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India's Communist Parties Slow Pace of Economic Reform


India's economy has been on a high growth path in recent years, but economic reforms that could make the situation even better are lagging behind. Analysts say the country's influential communist parties are obstructing economic change.

Supporters of India's powerful communist parties recently led noisy street demonstrations in major cities, demanding the government roll back a nine-percent hike in gasoline prices.

The Congress Party-led coalition government stood fast. It said it had to raise domestic fuel rates to limit the huge losses being suffered by state-run refineries as a result of soaring global crude oil prices.

The government won that argument. But analysts say increasing opposition from two mainstream communist parties is putting a brake on the pace of economic reform in the country. The communists are not part of the Congress-led coalition, but the government cannot survive without their support in parliament.

As a result, Prime Minister Manmohan Singh, who kicked off India's economic reforms as finance minister in 1991 and is a champion of free-market policies, has quietly sidelined several important changes.

Earlier this year, communist opposition forced the government to shelve a plan to reduce food subsidies. Last year, the parties, which oppose privatization, blocked government plans to sell stakes in profitable state-run firms.

T.K. Bhaumik, the chief economist at Reliance Industries, says India's failure to move ahead with tough reforms is discouraging foreign investment in a range of areas.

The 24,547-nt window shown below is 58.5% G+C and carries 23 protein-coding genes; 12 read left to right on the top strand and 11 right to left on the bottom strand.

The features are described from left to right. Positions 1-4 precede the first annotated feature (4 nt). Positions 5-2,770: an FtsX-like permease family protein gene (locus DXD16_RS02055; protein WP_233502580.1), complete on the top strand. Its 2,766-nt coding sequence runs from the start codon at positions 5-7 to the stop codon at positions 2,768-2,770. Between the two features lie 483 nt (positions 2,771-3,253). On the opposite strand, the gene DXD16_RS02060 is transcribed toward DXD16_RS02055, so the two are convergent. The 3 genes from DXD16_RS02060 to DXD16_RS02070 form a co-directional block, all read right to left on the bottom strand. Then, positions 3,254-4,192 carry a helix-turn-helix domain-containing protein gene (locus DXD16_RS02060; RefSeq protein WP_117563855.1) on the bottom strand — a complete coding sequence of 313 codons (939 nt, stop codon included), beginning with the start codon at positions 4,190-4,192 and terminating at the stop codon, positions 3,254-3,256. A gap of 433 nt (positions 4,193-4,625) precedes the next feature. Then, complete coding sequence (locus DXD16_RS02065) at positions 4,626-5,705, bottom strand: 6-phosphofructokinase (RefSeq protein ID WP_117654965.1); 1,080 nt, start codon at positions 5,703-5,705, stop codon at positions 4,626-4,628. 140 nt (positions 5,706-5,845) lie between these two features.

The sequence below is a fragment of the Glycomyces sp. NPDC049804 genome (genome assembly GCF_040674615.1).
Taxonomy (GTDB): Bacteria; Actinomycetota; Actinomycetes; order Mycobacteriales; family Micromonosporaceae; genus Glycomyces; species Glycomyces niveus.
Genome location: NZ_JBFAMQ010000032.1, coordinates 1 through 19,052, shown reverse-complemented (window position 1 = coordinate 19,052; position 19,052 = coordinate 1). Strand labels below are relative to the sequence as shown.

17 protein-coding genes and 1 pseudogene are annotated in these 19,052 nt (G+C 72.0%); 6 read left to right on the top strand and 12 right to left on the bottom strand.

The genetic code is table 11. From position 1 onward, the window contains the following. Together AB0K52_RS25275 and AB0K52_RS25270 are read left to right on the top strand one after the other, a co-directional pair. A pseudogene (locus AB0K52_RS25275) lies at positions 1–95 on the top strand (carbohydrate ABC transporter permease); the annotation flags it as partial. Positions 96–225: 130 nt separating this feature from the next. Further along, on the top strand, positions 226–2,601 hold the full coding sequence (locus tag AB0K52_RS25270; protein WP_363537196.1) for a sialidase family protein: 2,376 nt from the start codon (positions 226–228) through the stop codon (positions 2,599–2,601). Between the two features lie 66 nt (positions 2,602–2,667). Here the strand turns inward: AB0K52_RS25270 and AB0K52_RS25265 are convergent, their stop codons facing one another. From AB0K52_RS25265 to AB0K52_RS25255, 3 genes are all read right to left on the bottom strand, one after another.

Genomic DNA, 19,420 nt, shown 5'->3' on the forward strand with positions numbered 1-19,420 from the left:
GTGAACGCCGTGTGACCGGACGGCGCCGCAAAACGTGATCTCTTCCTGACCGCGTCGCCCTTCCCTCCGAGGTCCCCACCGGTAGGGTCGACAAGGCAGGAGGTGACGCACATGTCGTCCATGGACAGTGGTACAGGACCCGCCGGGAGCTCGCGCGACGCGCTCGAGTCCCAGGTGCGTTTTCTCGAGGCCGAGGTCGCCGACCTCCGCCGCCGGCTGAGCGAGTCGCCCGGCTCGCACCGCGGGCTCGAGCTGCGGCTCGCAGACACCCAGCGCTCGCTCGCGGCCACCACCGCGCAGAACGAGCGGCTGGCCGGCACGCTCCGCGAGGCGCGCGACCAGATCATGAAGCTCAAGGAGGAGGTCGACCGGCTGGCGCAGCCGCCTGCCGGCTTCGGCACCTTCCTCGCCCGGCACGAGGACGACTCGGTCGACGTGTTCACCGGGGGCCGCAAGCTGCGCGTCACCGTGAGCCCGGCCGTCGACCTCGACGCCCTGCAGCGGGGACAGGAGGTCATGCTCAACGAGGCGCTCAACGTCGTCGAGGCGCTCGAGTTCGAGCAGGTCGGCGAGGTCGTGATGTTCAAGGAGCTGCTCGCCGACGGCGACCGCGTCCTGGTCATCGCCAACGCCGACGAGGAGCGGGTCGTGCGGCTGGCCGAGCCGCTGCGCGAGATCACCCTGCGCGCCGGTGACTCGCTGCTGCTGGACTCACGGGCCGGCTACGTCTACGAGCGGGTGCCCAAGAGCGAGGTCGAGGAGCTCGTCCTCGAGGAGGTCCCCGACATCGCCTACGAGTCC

"Labor reform is a critical necessity, and not much action has been take," he said. "If you are talking of [a] market economy, why can't you talk of market economy for labor, why can't you talk of market economy for agriculture, why can't you talk of market economy for infrastructure, which is another critical area of reform?"

Rigid labor laws forbid large manufacturing units from laying off staff without government approval. As a result, textile manufacturers tend to keep their factories small, and relatively inefficient. Analysts say this is why the Indian textile industry is not witnessing the kind of growth seen in China.

Leftist parties have also blocked the government from easing restrictions on foreign investment in areas such as infrastructure, insurance and retailing.

It was the move away from India's traditional socialist economic policies, started by Mr. Singh and the Congress Party in 1991 and later accelerated by the Bharatiya Janata Party, that is credited with sparking India's current economic boom.

Despite the slow down in economic reform since Congress ousted the BJP in 2004, India's economy is still growing at a rate of around eight percent. But analysts say the communist-led obstructions are preventing the country from attracting the kind of large scale foreign investment that could raise growth to even higher levels.

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